We get around 20 orders a day. We have a full-time and a part-time employee. My wife works fulltime and I work part-time on this. Yet quite often, we end up having to work until 2.00 am. The workload is now so great that our customer service is really deteriorating, and we are holding off our expansion plans at the moment.

storevalley




msg:648625
 8:39 am on Oct 12, 2003 (gmt 0)

We get around 20 orders a day. We have a full-time and a part-time employee. My wife works fulltime and I work part-time on this. Yet quite often, we end up having to work until 2.00 am. The workload is now so great ...

And you can't afford to pay yourself a full time wage?

derekwong28 ... I really feel for you. Have you considered getting out of this line of business? How are you ever going to expand?

davemarks




msg:648626
 11:31 am on Oct 12, 2003 (gmt 0)

The way I'm working it is to have a flexible part time job.

I started off with a mon-fri 8-1 job, so in theory i had the afternoon/evening and weekends - but its difficult to be motivated when you've already been up since 7. Then you get home, eat lunch, shower and before you know it, its 4 oclock :o

Now i'm working for one of my clients on a project he's doing. I work when i want. We speak each nite, or first thing in the morning, to arrange whether i'm working that day and my business comes first.

If i have a meeting or other work i plan it when it suits me, then just don't work that day. But this only works becuase of the type of work, and because the employer is understanding - I live in Cornwall and know a number of small business startups - we all appreciate what each other is going through and help each other out.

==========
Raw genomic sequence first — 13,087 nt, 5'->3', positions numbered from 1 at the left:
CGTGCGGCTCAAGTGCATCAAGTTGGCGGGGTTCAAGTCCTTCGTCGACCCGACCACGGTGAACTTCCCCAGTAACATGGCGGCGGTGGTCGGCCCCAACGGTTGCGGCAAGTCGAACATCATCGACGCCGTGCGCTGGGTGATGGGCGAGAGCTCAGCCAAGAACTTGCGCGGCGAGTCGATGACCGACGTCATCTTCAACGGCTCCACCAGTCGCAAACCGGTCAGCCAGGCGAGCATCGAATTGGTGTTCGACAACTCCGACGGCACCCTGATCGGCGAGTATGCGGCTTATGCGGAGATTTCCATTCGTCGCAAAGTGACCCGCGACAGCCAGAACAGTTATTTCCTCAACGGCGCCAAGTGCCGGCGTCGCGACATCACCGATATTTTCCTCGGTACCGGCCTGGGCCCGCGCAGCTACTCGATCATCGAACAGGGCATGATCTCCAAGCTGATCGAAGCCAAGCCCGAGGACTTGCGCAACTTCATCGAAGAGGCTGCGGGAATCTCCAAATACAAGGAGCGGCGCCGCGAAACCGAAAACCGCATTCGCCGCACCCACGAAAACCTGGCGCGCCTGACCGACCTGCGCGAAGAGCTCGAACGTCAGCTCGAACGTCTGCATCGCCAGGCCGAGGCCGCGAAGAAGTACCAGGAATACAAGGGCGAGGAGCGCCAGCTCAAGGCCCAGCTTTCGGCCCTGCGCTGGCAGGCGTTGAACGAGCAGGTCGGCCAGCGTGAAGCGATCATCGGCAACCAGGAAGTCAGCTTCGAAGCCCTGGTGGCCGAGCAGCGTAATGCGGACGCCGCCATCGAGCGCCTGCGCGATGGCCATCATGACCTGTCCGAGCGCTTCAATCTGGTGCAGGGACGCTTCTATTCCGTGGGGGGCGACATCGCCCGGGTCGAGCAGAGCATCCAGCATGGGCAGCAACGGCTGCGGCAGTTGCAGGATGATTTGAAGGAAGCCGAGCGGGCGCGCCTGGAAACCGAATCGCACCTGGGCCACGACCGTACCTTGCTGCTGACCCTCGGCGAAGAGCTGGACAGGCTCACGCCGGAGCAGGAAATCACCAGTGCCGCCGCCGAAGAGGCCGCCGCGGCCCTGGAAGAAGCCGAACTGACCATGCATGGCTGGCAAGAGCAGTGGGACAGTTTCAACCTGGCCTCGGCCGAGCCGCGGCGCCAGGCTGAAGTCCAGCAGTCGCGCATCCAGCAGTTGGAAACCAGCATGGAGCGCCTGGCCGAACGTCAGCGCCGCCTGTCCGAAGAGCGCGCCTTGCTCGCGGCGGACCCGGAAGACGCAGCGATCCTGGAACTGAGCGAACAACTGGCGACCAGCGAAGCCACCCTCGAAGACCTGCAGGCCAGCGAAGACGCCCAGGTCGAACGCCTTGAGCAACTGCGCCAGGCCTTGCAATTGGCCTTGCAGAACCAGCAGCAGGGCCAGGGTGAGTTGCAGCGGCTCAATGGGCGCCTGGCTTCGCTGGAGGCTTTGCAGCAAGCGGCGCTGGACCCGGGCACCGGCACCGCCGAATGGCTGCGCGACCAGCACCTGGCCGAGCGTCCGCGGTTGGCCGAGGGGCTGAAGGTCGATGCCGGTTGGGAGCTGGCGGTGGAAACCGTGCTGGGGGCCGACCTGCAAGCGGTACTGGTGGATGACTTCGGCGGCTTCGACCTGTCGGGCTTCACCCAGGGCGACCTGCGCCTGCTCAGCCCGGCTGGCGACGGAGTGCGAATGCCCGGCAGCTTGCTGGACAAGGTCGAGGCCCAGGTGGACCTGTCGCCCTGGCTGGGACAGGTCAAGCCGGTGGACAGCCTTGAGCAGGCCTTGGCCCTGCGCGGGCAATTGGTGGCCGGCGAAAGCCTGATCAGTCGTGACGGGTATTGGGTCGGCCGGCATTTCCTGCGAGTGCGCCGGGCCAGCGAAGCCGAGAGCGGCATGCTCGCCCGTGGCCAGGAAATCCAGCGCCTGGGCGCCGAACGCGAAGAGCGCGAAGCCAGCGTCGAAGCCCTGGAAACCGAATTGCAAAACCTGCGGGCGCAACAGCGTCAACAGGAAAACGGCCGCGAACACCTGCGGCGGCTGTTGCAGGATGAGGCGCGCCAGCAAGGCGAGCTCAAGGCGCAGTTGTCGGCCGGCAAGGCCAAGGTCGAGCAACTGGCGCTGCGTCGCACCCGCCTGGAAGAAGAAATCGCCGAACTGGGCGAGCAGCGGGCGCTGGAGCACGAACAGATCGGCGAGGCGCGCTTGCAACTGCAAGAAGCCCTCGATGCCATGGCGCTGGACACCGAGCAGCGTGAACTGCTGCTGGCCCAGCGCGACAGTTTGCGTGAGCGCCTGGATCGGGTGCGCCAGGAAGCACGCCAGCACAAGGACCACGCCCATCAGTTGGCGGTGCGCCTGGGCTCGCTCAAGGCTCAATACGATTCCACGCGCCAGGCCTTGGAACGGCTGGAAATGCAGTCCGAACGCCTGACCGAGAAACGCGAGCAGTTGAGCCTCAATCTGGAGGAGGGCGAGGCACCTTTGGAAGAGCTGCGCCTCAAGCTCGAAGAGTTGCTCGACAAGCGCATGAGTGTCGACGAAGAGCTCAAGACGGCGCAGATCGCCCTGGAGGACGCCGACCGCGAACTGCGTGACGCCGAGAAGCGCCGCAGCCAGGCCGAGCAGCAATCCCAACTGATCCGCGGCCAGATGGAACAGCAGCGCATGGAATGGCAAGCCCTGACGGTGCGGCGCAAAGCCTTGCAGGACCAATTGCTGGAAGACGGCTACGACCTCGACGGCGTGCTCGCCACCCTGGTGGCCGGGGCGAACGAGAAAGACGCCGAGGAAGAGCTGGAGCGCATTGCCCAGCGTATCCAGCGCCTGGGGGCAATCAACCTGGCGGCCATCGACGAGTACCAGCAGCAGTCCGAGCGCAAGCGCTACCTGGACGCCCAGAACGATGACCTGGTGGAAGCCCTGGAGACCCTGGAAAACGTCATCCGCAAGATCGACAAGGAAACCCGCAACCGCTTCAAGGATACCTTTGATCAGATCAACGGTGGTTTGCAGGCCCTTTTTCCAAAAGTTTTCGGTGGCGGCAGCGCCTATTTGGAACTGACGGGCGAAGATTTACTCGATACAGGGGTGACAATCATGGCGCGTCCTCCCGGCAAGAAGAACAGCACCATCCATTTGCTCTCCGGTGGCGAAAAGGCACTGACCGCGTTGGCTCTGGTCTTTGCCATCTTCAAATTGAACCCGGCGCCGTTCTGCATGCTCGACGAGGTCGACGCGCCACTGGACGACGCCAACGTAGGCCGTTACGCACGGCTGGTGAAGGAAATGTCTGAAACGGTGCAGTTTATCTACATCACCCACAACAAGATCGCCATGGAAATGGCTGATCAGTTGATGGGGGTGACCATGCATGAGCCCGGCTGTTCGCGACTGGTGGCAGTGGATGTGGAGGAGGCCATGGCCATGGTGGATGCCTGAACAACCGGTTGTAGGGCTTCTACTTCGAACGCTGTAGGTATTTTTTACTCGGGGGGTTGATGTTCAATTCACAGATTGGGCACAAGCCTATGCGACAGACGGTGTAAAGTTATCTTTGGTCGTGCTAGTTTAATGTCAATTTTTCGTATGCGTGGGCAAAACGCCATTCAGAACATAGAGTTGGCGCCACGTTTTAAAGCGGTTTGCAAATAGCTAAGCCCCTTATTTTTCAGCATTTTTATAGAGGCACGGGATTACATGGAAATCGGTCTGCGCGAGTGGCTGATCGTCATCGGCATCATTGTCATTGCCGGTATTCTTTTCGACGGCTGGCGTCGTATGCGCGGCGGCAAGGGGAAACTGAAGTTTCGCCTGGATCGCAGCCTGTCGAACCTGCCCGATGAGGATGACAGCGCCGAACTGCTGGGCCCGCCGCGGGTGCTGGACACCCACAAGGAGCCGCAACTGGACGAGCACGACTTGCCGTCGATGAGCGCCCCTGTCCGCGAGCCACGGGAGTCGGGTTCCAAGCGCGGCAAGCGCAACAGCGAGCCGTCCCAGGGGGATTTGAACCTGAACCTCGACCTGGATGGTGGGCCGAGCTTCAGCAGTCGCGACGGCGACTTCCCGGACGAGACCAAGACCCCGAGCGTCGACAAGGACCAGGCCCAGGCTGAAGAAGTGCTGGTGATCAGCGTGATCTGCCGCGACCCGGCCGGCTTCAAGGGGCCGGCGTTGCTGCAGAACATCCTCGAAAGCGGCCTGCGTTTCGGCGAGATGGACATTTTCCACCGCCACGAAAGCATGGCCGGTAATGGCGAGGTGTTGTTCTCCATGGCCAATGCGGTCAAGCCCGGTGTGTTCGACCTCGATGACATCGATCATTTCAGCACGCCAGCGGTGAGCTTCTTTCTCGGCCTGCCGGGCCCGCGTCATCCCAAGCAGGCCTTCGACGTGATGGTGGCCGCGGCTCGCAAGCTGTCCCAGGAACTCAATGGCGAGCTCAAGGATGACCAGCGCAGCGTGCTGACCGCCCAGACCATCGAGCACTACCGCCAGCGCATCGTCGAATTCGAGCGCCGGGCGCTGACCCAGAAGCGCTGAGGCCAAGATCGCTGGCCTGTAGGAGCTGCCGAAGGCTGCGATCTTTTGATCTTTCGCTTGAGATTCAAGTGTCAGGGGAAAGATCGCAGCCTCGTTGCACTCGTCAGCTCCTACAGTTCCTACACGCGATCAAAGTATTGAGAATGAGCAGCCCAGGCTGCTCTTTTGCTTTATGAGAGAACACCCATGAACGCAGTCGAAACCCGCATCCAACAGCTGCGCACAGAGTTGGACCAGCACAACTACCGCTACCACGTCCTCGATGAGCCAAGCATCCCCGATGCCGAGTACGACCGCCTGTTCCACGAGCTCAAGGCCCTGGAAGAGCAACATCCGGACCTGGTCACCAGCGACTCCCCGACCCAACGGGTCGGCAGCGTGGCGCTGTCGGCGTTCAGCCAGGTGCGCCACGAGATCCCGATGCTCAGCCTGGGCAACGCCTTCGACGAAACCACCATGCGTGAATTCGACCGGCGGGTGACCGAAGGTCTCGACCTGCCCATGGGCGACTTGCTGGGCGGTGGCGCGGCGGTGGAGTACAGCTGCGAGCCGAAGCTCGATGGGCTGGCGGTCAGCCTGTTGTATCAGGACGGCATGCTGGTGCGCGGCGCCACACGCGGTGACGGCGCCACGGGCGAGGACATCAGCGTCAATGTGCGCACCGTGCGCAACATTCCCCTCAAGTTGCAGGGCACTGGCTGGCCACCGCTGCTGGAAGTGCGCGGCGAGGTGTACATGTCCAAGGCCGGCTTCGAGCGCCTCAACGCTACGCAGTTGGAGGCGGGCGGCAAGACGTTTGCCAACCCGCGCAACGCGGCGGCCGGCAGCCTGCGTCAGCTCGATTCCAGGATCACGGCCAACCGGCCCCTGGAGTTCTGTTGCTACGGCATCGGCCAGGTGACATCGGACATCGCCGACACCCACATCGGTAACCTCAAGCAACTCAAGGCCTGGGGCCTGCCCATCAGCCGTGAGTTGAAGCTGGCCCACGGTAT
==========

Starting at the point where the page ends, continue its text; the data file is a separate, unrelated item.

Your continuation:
This week i built a pc and fixed another for a client at almost zero profit - but i get loads of advice, word of mouth trade and moral support from this guy - its a win win situation. Scratch my back and all that.

I've also managed to get several monthly retainers that guaratee my rent and bills. So it comes to it, i just don't go out, and live off bread and cheese :) but its never come to that - touch wood

derekwong28




msg:648627
 2:40 pm on Oct 12, 2003 (gmt 0)

I would clearly want to go fulltime and I suppose I could right now if I were pushed.

However, my present job pays more than US$10,000 per month and it is very stable. Although income from our web business is now approaching this, it is unstable and highly product dependent. The fact that you can't see an actual customer walking in face to face adds to a feeling of insecurity.

With a baby and another one on the way, we have to be extremely careful. Hong Kong is one of the most expensive places to live in the world. Although our income sounds very high, we live frugally in a one bedroom flat and still we have little in terms of savings. I am not exagerating because I have lived in the UK and Canada. I suppose London is getting like this now.

gibbon




msg:648628
 6:03 pm on Oct 12, 2003 (gmt 0)

derek

could you reduce your costs by living elsewhere, maybe in a different country?

or perhaps contracting out parts of the work to a place with a lower cost base?

Essex_boy




msg:648629
 11:05 pm on Oct 12, 2003 (gmt 0)

Yep Englands becoming piggin expensive to the point im thinking of going to New Zealand to live.

$10 K per month would buy you a good lifestyle over here can you relocate?

Then you wouldnt have to worry so much

markus007




msg:648630
 6:27 am on Oct 13, 2003 (gmt 0)

on 10k USD a month you could live like a king in canada, or the USA for that matter.

derekwong28




msg:648631
 12:13 pm on Oct 14, 2003 (gmt 0)

Unfortunately, neither our business or my present full-time job can be transferred to another country, but I am working on this.
The prices of everyday necessities are quite reasonable in Hong Kong, what is really expensive are housing and automobiles. For a start, a 30% downpayment is required for property purhases. Since we are expecting another child, I am really feeling the pinch at the moment since we would have to move to larger premises and possibly get a 7-seater.